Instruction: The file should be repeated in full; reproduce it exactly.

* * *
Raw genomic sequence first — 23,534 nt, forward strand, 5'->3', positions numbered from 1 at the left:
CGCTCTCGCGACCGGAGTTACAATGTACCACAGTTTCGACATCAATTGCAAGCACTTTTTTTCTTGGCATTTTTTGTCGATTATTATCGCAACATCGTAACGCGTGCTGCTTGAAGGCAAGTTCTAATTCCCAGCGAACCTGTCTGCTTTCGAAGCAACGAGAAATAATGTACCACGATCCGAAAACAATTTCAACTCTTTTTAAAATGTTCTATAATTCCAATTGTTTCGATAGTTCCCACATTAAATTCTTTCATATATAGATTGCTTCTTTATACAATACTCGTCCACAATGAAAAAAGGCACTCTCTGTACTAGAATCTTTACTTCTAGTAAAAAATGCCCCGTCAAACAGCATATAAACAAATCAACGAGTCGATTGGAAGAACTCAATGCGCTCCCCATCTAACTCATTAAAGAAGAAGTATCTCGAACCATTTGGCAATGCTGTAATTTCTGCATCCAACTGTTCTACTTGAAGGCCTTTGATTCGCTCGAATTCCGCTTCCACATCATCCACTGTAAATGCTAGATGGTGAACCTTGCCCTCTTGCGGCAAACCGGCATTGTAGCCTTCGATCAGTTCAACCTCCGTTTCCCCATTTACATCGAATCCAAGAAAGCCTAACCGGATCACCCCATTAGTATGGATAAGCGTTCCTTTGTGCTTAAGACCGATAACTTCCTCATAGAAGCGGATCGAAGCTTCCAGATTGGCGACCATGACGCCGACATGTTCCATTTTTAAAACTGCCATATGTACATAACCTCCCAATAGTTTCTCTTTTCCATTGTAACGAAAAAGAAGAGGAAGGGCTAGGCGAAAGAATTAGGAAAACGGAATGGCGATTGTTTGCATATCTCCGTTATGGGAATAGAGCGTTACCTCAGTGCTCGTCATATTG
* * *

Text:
Raw genomic sequence first — 23,534 nt, forward strand, 5'->3', positions numbered from 1 at the left:
CGCTCTCGCGACCGGAGTTACAATGTACCACAGTTTCGACATCAATTGCAAGCACTTTTTTTCTTGGCATTTTTTGTCGATTATTATCGCAACATCGTAACGCGTGCTGCTTGAAGGCAAGTTCTAATTCCCAGCGAACCTGTCTGCTTTCGAAGCAACGAGAAATAATGTACCACGATCCGAAAACAATTTCAACTCTTTTTAAAATGTTCTATAATTCCAATTGTTTCGATAGTTCCCACATTAAATTCTTTCATATATAGATTGCTTCTTTATACAATACTCGTCCACAATGAAAAAAGGCACTCTCTGTACTAGAATCTTTACTTCTAGTAAAAAATGCCCCGTCAAACAGCATATAAACAAATCAACGAGTCGATTGGAAGAACTCAATGCGCTCCCCATCTAACTCATTAAAGAAGAAGTATCTCGAACCATTTGGCAATGCTGTAATTTCTGCATCCAACTGTTCTACTTGAAGGCCTTTGATTCGCTCGAATTCCGCTTCCACATCATCCACTGTAAATGCTAGATGGTGAACCTTGCCCTCTTGCGGCAAACCGGCATTGTAGCCTTCGATCAGTTCAACCTCCGTTTCCCCATTTACATCGAATCCAAGAAAGCCTAACCGGATCACCCCATTAGTATGGATAAGCGTTCCTTTGTGCTTAAGACCGATAACTTCCTCATAGAAGCGGATCGAAGCTTCCAGATTGGCGACCATGACGCCGACATGTTCCATTTTTAAAACTGCCATATGTACATAACCTCCCAATAGTTTCTCTTTTCCATTGTAACGAAAAAGAAGAGGAAGGGCTAGGCGAAAGAATTAGGAAAACGGAATGGCGATTGTTTGCATATCTCCGTTATGGGAATAGAGCGTTACCTCAGTGCTCGTCATATTG